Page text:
By Arab News
What is with the West’s obsession with Saudi Arabia? One need not see an extension and part of the growing Islamophobia in everything the Western media write or report about Muslim countries or individuals or communities. But there is no denying that the tendency to paint all Arabs and Muslims as terrorists or corrupt, women-bashing male chauvinists has assumed ridiculous proportions in post-9/11 times. Many prominent Saudi personalities and charities became victims of smear campaigns in the wake of 9/11 attacks but the courts vindicated them by throwing out all frivolous charges. Even before 9/11, the Western media were known for misrepresentation of Arabs and Muslims. In fact, Arabs and Muslims have been the single most maligned and attacked group in the history of Hollywood films. This bias manifests itself from time to time in increasingly absurd ways.
Look at this wild accusation, for instance, against Prince Alwaleed bin Talal, the Saudi businessman who owns the Riyadh-based Kingdom Holding Company with worldwide businesses and financial interests. A New York Times report Wednesday quoting a Spanish lawyer talked of a court in Ibiza “reopening” a case of alleged “encounter” between Prince Alwaleed and a woman in August 2008.
A spokeswoman for the Kingdom Holding has dismissed the allegation as totally baseless and preposterous. She points out that Prince Alwaleed had not just been to Ibiza in over a decade, that summer he had spent with his family and dozens of staff in France and Egypt, which is established by his travel and itinerary records.
Moreover, neither the prince nor his lawyers were informed or aware of any complaint filed in Ibiza in 2008 or that the same complaint was dismissed in 2010.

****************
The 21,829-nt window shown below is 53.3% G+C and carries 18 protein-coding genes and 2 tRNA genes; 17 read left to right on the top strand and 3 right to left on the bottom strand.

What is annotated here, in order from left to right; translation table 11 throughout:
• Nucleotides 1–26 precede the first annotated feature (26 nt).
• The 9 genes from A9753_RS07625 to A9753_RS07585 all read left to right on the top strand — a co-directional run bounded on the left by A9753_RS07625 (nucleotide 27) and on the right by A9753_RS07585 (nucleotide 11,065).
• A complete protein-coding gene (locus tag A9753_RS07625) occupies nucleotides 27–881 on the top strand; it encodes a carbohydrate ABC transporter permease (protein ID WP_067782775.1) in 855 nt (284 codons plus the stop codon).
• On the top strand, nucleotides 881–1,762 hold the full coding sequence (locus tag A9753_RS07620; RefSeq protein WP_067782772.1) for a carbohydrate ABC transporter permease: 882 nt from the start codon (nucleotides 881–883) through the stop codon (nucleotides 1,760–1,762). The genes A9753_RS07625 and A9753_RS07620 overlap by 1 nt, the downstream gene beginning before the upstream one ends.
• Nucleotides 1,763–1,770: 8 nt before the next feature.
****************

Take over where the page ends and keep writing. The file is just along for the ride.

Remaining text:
Be that as it may, anyone familiar with Prince Alwaleed would be outraged by such reports. Here is someone who is not just renowned for his philanthropy and extensive charity activities around the world, he is known for his utter simplicity and rare integrity of character.
So who is trying to drag the Saudi businessman through the mud and why? It could be a case of mistaken identity as many a so-called prince in the past has claimed to be the charismatic Saudi who is described by the Forbes as the richest Arab. And it’s also possible that the woman behind this claim could be a real fortune-hunter hoping to make a fast buck by throwing such serious allegations. There is another likely explanation. By going after the high-profile businessman, it’s possible that someone is looking to play a bigger game of far larger stakes.
Prince Alwaleed, who already has a media company of his own, Rotana Holding, and holds the second largest stake in Rupert Murdoch’s global conglomerate News Corp, recently unveiled his ambitious Alarab news channel in partnership with Bloomberg.
Whatever be the truth, which will eventually come out before the world and let’s hope soon, what is unacceptable is the manner in which a newspaper of the standing of the New York Times went to town with the story without checking facts and primary sources. We don’t consider it responsible journalism. The highbrow newspaper failed to stick to the basics of journalism in reporting this so-called case.